As temps dropped and rain settled over the Cities last week, autumn felt like it had begun. With it, a certain hot beverage craving peculiar to America also arrived: Pumpkin Spice Latte had descended like a Yankee Candle.
To be very clear: I spent my entire life avoiding being That Person who orders pumpkin spice anything, which means I’d never had a PSL until I woke up last Monday and decided it was time to get over my damned self because it was dismal outside, and weather like that has a way of doing things to one’s brain and palate.
First and foremost: All the haters out there aren’t wrong, but they aren’t quite right, either. Comparing a pumpkin spice latte to the majority of the espresso world is akin to measuring dessert wine against cabernet: Both exist for their own purposes. They aren’t begging a 1:1 comparison; they’re different things. Maybe just don’t hold them up against each other?
After burying my face in brown-dusted whipped cream (delicious, tbh), did the air in my mouth taste overly sweet and vaguely of chemicals? Sure. Did I hate it? I wish. Is this coming from someone who regularly eats frosted PopTarts? You betcha. Will I henceforth heckle someone for looking forward to this season? No. Will I go back to Starbucks for another PSL today? No… but it’s pretty nice outside, to be fair, which means I don’t feel like I need a mouth-punch reality escape today. Ask me next week.
That said: I know the drink could be better, and a couple years ago City Pages drew readers’ attention to the new Northeast location of Five Watt, which was serving a little dose of self-mockery involving a certain not not-copyright-infringing version of PSL they’d dubbed the “Starbucks’ Pumpkin Spice Latte” endquote. Five Watt went all-out on its rendition featuring a house-made cinnamon whip. Owner Lee Carter got a real kick out of it when people ordered the drink.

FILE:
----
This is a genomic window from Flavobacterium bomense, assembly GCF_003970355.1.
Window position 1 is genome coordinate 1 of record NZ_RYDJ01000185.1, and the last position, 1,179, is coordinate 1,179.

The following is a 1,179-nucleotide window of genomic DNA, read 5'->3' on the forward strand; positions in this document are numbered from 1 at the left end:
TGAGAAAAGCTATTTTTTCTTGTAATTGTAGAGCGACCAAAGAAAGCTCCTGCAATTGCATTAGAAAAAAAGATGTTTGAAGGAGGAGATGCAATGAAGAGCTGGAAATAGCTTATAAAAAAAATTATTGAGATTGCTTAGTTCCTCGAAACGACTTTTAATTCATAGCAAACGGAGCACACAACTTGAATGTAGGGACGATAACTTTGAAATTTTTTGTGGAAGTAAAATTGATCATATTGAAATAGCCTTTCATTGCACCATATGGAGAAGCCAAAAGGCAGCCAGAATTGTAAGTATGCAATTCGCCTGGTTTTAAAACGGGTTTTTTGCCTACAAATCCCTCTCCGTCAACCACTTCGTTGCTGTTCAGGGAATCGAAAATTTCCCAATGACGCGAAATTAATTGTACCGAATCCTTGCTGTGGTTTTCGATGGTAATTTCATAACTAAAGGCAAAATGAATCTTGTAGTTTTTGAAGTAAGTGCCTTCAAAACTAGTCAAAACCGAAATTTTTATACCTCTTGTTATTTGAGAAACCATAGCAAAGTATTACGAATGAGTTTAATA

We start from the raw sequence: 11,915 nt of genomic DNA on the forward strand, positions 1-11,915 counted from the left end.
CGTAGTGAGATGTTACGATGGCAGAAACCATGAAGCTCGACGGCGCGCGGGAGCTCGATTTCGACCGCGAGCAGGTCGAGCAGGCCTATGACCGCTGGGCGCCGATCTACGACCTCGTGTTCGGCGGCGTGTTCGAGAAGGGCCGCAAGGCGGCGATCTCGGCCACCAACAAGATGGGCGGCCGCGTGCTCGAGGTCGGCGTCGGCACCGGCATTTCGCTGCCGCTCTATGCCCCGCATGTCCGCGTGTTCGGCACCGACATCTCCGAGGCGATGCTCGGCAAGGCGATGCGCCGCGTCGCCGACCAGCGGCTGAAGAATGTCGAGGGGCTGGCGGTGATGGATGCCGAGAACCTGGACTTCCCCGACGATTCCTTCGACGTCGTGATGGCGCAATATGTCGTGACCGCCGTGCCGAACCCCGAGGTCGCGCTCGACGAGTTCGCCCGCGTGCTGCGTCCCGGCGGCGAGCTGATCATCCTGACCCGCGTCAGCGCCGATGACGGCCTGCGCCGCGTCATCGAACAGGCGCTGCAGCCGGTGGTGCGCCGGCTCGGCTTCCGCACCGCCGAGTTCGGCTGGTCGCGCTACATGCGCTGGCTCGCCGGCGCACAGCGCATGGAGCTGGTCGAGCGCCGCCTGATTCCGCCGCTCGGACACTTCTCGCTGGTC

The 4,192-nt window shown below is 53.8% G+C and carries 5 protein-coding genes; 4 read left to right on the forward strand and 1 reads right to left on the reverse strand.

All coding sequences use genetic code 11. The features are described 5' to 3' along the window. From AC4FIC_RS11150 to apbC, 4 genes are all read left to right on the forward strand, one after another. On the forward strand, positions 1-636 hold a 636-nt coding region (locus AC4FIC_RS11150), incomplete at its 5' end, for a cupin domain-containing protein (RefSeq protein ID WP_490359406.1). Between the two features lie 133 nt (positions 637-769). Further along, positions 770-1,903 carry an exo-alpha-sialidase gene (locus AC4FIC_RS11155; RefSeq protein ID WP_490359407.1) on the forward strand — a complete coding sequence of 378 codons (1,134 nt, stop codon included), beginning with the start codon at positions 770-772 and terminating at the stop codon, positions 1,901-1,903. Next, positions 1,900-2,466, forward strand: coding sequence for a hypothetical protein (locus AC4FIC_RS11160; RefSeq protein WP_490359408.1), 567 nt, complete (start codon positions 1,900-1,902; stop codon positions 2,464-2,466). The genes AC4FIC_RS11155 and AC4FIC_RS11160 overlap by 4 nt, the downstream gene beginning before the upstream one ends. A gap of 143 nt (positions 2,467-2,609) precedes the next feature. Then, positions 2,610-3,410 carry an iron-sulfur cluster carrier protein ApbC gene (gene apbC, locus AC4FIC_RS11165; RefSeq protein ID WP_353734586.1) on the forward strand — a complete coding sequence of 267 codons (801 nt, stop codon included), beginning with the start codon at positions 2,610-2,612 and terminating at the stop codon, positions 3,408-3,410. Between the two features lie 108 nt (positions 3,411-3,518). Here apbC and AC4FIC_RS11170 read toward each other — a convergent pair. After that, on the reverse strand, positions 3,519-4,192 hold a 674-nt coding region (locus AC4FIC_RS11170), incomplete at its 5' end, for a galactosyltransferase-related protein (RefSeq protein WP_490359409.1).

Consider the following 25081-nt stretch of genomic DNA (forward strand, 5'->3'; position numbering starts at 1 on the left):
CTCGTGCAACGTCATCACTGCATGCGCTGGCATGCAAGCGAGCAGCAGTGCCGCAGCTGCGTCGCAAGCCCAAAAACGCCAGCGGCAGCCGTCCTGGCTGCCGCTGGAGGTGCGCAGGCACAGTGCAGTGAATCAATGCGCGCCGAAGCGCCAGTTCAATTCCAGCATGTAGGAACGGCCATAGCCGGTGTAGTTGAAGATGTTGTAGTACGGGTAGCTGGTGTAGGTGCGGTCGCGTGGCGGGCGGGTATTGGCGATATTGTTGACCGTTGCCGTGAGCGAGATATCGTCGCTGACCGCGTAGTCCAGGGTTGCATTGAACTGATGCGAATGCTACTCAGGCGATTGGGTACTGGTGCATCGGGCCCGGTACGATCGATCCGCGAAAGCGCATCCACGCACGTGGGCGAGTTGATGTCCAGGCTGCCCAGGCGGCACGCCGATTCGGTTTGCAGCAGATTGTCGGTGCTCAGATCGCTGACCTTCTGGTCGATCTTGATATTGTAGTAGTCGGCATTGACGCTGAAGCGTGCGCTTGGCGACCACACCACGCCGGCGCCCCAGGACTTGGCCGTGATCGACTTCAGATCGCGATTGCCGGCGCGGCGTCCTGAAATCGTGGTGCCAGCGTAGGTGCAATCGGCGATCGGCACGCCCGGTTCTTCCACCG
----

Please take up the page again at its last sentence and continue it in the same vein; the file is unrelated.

This year, Five Watt’s version isn’t (yet) available, but over in St. Paul, Bootstrap Coffee Roasters has you covered—but a little more pared down, and with a little less of a glint in their eye. Some might call it sincerity? At the new, minimal cafe opened in June around the corner from the Wabasha Street Caves, they’re offering a version that spares you any fear of mockery and—dare I say—is straight-up delicious.
From her position behind a cool slate counter, one staff member rang me up while regaling me with tales of her years working at Starbucks making OG PSLs. Apparently some metro locations went gaga for them while others less so? (Brooklyn Center isn't big on them. Who knew?!)
At Bootstrap, that chemical taste is nowhere to be found; everything is either made in-house or sourced locally. Their honey comes from local beekeepers, the pumpkin puree is made in-house, and the barista glowed when recounting the amount of joy that can be had in preparing beans for their vanilla syrup.
The coffee roasting equipment, including stacks of BURLY-brand tubs for transporting products to the 50-ish metro-area restaurants serve Bootstrap's single-origin roasts, rise prominently from the rear of the cafe. Despite being new, everything fits together here—from the neighborhood and staff, to the tiny succulents on the tables and the ingredients in my drink.
Bootstrap nails the home-grown PSL, for the record. Their pair of baristas handed over my Pumpkin Spiced Latte without an ounce of smuggery, and even teased out the nuance of their endorsement. They found comfort in its balance of dessert flavor (from the pumpkin + spice aspect) while embracing the bitter side (courtesy of the espresso, duh), which amounted to a drink that tastes like “all of Thanksgiving dessert, pie and coffee at once, without being too sweet.”
Of course St. Paul would kick irony to the curb, and execute this task better than a global conglomerate.
In closing: Go to Bootstrap’s adorable new cafe. You can be quietly, unabashedly content there. Get your caffeinated autumnal beverage on, however you see fit.
Bootstrap Coffee Roasters
432 Wabasha St. S., St. Paul